You can expect three to four days of exciting racing on the way to New York City. Once the race starts, you’ll be able to track the competitors and check out the standings via the race tracker at www.AtlanticCup.org. And we’ll be keeping you up-to-date on what’s happening with us onboard Bodacious Dream on both of our Bodacious Dream websites as well as on our BDX & BD Facebook pages. On our BDX YouTube Channel and on Twitter too @BodaciousDream. Lots of ways to find us!

And of course, if you haven’t already, check out the polling page on the Atlantic Cup website where you can vote for your favorite team (hint … hint – you don’t even have to register – just click on BoDream!)

And thank you again for your ever-steady support.

- Matt, Dave & Bodacious Dream

Approaching the Atlantic Cup Race!

Well, it’s just about time now; the start of the Atlantic Cup Race is less than two weeks away! Bodacious Dream is in Charleston, SC getting the finishing touches of maintenance she needs to be as quick as ever, while my co-skipper, Matt Scharl gets the last of his corn and soybean crops in so he can join me in Charleston for the final preparations.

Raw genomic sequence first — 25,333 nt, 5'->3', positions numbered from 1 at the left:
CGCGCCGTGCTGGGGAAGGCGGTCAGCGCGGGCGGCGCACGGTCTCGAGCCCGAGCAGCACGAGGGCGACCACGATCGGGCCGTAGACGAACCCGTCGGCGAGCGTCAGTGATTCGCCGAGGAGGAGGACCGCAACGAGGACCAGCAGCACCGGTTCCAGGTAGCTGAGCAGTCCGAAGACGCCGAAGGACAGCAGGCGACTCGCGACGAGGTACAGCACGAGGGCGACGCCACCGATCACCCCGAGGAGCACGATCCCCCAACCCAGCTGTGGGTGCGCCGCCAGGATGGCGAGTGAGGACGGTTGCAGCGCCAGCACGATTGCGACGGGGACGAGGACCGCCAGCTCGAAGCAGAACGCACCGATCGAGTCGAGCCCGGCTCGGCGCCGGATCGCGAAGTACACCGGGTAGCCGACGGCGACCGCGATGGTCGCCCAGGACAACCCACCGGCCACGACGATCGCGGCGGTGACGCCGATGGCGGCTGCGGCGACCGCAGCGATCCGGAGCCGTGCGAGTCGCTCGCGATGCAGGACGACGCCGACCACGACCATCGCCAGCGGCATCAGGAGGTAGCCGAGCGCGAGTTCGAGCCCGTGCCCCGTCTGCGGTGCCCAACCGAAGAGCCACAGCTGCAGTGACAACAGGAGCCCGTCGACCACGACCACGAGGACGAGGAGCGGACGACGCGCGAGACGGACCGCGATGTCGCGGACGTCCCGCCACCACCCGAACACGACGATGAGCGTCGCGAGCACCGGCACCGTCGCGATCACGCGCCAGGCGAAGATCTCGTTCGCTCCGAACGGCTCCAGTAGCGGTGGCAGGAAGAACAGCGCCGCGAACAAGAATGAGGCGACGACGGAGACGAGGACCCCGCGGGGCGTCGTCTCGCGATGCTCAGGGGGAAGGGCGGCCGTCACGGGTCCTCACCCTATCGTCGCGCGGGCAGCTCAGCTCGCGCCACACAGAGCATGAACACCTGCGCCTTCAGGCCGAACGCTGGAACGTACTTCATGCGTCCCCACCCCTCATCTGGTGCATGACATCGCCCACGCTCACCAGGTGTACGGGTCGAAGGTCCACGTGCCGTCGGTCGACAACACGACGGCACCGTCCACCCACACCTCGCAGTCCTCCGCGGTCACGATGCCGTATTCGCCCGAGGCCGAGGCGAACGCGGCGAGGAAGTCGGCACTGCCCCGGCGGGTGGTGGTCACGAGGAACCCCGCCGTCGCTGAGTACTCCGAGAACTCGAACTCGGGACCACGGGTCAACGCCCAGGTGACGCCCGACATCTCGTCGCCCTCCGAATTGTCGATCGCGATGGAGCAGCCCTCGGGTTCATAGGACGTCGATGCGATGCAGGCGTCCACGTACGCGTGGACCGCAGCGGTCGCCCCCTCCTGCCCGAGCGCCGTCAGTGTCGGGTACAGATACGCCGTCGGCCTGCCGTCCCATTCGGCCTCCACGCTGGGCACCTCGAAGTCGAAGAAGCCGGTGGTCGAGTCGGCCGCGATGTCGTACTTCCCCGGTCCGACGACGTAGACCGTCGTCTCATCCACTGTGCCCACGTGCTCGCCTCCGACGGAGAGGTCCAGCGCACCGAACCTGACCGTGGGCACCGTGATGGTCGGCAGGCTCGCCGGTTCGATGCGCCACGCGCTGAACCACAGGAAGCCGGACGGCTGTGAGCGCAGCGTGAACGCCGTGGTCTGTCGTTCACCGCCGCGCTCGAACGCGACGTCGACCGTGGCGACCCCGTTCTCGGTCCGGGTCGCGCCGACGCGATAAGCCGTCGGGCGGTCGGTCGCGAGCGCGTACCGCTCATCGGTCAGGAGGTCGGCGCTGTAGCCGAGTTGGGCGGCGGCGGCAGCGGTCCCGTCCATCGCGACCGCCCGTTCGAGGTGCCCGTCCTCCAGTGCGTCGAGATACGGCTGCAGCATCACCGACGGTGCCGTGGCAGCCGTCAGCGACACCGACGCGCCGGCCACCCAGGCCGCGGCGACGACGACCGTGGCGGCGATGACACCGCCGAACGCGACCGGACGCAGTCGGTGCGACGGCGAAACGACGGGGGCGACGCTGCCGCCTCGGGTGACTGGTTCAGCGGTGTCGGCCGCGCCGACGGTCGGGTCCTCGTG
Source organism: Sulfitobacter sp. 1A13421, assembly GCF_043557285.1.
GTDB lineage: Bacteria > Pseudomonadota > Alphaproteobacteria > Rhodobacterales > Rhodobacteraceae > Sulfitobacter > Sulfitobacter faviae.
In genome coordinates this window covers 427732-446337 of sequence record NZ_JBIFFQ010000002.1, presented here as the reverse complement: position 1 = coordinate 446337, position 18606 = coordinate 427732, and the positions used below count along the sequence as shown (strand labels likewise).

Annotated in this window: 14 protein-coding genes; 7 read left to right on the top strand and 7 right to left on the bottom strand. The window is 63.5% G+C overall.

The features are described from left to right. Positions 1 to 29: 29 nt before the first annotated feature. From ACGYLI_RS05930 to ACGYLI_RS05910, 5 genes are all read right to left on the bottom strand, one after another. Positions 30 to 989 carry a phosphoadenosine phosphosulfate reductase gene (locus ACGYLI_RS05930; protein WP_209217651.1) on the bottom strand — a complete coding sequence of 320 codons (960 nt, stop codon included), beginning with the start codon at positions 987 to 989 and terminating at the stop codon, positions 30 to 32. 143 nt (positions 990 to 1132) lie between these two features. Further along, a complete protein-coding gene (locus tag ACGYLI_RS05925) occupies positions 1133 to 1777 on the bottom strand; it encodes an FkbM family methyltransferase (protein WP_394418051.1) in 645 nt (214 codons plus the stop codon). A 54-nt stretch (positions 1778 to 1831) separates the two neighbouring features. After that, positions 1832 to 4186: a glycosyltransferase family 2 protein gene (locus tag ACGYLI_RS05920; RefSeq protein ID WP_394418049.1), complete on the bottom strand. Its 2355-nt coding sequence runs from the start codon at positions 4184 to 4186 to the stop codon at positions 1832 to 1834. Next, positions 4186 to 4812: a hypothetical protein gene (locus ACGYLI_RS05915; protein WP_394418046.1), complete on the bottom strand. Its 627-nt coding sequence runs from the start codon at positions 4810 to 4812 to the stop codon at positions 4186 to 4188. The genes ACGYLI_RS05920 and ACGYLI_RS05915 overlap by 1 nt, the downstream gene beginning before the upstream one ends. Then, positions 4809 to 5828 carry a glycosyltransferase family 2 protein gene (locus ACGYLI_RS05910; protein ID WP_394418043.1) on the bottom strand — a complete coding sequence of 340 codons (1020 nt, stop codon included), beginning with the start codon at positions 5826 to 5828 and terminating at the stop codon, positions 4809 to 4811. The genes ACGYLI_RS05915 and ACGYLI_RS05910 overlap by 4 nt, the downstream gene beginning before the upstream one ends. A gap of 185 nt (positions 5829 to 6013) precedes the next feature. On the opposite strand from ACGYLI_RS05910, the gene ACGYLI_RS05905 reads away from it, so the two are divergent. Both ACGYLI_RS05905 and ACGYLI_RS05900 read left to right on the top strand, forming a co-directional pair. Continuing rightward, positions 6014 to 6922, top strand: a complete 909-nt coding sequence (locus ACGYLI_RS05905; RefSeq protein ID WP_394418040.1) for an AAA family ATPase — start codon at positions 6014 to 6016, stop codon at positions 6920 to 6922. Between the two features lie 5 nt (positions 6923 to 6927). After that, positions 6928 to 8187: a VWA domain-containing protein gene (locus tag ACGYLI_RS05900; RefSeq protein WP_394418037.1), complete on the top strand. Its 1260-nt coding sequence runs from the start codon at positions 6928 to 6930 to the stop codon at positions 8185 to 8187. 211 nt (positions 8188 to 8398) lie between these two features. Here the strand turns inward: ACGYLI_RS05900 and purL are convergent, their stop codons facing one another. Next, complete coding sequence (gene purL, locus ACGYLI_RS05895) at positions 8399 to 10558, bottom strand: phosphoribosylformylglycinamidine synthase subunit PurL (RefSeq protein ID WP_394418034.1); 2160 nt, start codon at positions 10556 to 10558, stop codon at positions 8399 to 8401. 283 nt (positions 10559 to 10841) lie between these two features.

Atlantic Cup Trailer 2013 …

Just as we did last year, Matt and I will team up again against some of the best sailors in the world in this great American race up the Atlantic Coast. Our first leg, starting on May 11th, will be the 648-mile long run from Charleston, SC to New York City. Once on the water, we’ll have to make tactical decisions on whether to venture out to the Gulf Stream and gain additional speed from the fast moving currents, or stay closer inshore where there might be more wind; this is always a tough decision. We’ll cross Cape Hatteras, known as the “Graveyard of the Atlantic” because of its epic history of forceful weather and unpredictable currents before determining our final strategies for approaching New York City. Last year’s race found us in pursuit almost all the way before settling into third position, finishing in New York City under the glow of city lights, the Statue of Liberty and the famous re-building of the World Trade Center.

Map of the Atlantic Cup Race
A Map of the Race …